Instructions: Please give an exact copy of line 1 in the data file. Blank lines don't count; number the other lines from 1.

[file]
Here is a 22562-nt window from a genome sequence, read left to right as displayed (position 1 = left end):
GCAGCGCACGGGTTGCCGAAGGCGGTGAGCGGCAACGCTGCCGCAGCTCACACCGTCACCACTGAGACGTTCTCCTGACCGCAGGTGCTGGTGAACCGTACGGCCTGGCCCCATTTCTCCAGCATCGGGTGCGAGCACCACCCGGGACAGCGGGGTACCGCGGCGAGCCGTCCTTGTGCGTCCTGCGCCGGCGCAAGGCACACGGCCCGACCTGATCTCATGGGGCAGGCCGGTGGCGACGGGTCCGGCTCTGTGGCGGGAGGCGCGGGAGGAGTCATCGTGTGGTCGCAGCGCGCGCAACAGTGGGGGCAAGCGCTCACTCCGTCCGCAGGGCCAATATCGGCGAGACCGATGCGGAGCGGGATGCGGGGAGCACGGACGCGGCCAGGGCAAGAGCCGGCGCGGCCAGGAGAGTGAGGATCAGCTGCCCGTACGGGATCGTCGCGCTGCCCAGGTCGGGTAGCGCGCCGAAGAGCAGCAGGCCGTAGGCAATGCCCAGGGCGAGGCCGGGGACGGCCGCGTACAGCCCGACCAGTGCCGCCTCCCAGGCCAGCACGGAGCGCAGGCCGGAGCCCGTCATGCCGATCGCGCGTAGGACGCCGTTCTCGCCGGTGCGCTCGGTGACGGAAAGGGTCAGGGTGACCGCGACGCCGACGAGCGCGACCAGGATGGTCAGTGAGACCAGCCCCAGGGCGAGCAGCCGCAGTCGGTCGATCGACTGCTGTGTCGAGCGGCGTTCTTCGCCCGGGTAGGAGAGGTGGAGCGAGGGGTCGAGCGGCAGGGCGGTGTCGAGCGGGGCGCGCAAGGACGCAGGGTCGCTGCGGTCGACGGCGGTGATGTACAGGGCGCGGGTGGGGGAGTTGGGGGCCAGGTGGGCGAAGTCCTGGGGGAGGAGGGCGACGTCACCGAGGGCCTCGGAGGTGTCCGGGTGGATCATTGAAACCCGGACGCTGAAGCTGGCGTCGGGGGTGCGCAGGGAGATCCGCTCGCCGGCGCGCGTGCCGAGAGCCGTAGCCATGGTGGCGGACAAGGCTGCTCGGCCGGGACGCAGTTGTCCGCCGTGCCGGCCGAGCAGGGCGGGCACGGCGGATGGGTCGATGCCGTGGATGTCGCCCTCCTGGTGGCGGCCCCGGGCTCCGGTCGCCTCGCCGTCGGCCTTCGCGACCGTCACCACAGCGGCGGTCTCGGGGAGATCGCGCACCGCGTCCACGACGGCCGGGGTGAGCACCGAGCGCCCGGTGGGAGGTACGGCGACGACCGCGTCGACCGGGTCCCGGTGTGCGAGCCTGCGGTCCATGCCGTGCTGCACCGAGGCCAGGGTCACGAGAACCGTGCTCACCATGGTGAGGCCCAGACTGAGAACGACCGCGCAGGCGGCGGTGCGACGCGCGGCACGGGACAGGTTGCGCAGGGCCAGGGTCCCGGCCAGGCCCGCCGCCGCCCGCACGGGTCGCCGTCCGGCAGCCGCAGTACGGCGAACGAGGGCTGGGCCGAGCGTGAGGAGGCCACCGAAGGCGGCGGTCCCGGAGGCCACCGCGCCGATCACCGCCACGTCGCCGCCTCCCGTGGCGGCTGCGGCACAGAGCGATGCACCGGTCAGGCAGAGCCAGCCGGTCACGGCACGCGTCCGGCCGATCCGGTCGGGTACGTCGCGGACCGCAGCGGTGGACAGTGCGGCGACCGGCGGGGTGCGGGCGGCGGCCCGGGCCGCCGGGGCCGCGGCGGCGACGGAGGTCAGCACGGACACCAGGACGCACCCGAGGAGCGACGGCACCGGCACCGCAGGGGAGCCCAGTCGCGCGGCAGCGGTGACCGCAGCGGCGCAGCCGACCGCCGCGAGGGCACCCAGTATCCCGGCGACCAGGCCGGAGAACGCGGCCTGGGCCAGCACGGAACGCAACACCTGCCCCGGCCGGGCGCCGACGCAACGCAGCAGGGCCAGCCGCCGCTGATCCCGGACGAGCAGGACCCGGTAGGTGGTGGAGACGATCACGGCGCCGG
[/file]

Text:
Here is a 22562-nt window from a genome sequence, read left to right as displayed (position 1 = left end):